Deuce’s whole world has changed.
Down below, she was considered an adult. Now, topside in a town called Salvation, she’s a brat in need of training in the eyes of the townsfolk. She doesn’t fit in with the other girls: Deuce only knows how to fight.
To make matters worse, her Hunter partner, Fade, keeps Deuce at a distance. Her feelings for Fade haven’t changed, but he seems not to want her around anymore. Confused and lonely, she starts looking for a way out.
Deuce signs up to serve in the summer patrols—those who make sure the planters can work the fields without danger. It should be routine, but things have been changing on the surface, just as they did below ground. The Freaks have grown smarter. They’re watching. Waiting. Planning. The monsters don’t intend to let Salvation survive, and it may take a girl like Deuce to turn back the tide.
My complaints from the first one remain, lots of telling, and info dumping. However, the new intricacies and developments of the Freaks make a compelling enough story to look past that . . . for the most part.
The cunning, evolution, and truly human qualities that the Freaks take on give proof to the theory that they are mutations introduced in the first book. The sheer creepiness of their behavior in this second installment though gives such an interesting focus for the story and its characters. It also provides for some moral issues that begin to surface with Deuce. As she continues to grow emotionally – learning she can be more than just a warrior – she has to start looking at the Freaks as something other than . . . well, freaks. I think we are going to see a lot more of that idea develop in the last book, but it’s interesting to start thinking about.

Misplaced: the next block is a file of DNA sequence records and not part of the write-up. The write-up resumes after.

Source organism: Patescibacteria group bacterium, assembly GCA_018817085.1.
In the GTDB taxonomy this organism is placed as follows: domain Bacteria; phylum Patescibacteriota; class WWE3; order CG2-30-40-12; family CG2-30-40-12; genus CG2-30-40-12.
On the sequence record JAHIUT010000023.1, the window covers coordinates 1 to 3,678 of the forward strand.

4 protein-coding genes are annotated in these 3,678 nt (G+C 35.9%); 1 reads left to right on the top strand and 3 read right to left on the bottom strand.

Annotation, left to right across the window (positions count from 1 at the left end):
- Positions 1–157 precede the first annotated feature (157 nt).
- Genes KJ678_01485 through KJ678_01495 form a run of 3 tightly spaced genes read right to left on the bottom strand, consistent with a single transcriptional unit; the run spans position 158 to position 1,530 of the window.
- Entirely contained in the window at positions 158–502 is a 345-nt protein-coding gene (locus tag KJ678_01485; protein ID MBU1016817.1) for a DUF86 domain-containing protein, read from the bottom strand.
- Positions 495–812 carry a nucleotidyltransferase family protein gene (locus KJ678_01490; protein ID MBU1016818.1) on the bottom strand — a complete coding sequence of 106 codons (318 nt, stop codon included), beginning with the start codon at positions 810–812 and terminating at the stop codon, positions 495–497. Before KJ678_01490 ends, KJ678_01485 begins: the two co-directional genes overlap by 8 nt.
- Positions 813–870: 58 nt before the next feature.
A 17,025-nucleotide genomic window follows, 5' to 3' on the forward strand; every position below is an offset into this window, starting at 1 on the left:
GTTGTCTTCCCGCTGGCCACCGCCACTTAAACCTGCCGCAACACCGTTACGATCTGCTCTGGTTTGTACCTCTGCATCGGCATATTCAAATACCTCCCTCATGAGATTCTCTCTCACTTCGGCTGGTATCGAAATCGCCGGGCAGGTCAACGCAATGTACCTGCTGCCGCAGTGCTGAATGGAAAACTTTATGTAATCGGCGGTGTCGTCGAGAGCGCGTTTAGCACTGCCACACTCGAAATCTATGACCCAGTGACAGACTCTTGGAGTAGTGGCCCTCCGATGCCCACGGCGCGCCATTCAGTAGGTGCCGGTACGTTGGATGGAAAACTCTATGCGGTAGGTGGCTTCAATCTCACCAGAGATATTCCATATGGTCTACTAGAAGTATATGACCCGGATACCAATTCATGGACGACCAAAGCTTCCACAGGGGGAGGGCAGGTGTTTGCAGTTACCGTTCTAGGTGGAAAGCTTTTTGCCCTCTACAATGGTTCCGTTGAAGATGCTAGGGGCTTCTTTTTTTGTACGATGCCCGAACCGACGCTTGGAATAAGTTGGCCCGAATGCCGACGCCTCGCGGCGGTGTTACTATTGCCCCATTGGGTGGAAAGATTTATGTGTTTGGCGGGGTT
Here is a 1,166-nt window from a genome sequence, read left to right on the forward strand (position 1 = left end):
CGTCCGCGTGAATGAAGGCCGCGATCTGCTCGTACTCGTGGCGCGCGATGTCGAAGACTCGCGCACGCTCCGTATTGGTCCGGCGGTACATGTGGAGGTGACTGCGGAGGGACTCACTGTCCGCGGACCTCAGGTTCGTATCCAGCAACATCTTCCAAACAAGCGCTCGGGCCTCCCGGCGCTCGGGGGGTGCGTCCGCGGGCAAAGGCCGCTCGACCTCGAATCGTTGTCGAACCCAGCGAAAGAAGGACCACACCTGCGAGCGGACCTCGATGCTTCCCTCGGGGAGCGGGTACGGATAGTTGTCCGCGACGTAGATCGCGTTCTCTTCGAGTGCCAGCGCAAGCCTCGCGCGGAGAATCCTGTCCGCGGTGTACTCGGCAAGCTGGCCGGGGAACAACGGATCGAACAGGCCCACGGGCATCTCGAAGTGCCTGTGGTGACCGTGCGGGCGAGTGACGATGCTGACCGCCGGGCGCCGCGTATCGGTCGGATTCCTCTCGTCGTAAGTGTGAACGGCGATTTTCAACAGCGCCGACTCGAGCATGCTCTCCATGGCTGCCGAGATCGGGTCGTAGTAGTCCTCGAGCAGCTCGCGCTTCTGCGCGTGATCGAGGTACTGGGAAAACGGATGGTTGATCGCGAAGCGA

Beyond the developments with the Freaks, most of this book focuses on the emotional climate between Fade and Deuce. I like Fade and Deuce, and it’s cute watching both of them struggle with their personal issues to be together. Deuce is still fleshing out what it means to love someone (in both romantic and familial relationships) and how to express that; while Fade has so many trust issues and emotional scars that it’s hard for him to open himself up to anyone. They have a really complicated relationship, it’s definitely dedicated, but they are dealing with so much that they never really have a chance to figure out how to have a functional relationship.
These two main focuses of the story show both the interesting developments of the stories main conflict, and a nice dose of character development. All the four characters from the first book are learning how to learn to let others into their lives in emotional ways, and all of them are also figuring out how to be friends in the new environment of Sanctuary and its social structure. While the main faults I found with the first book maintain, the story development is enough to mark a improvement.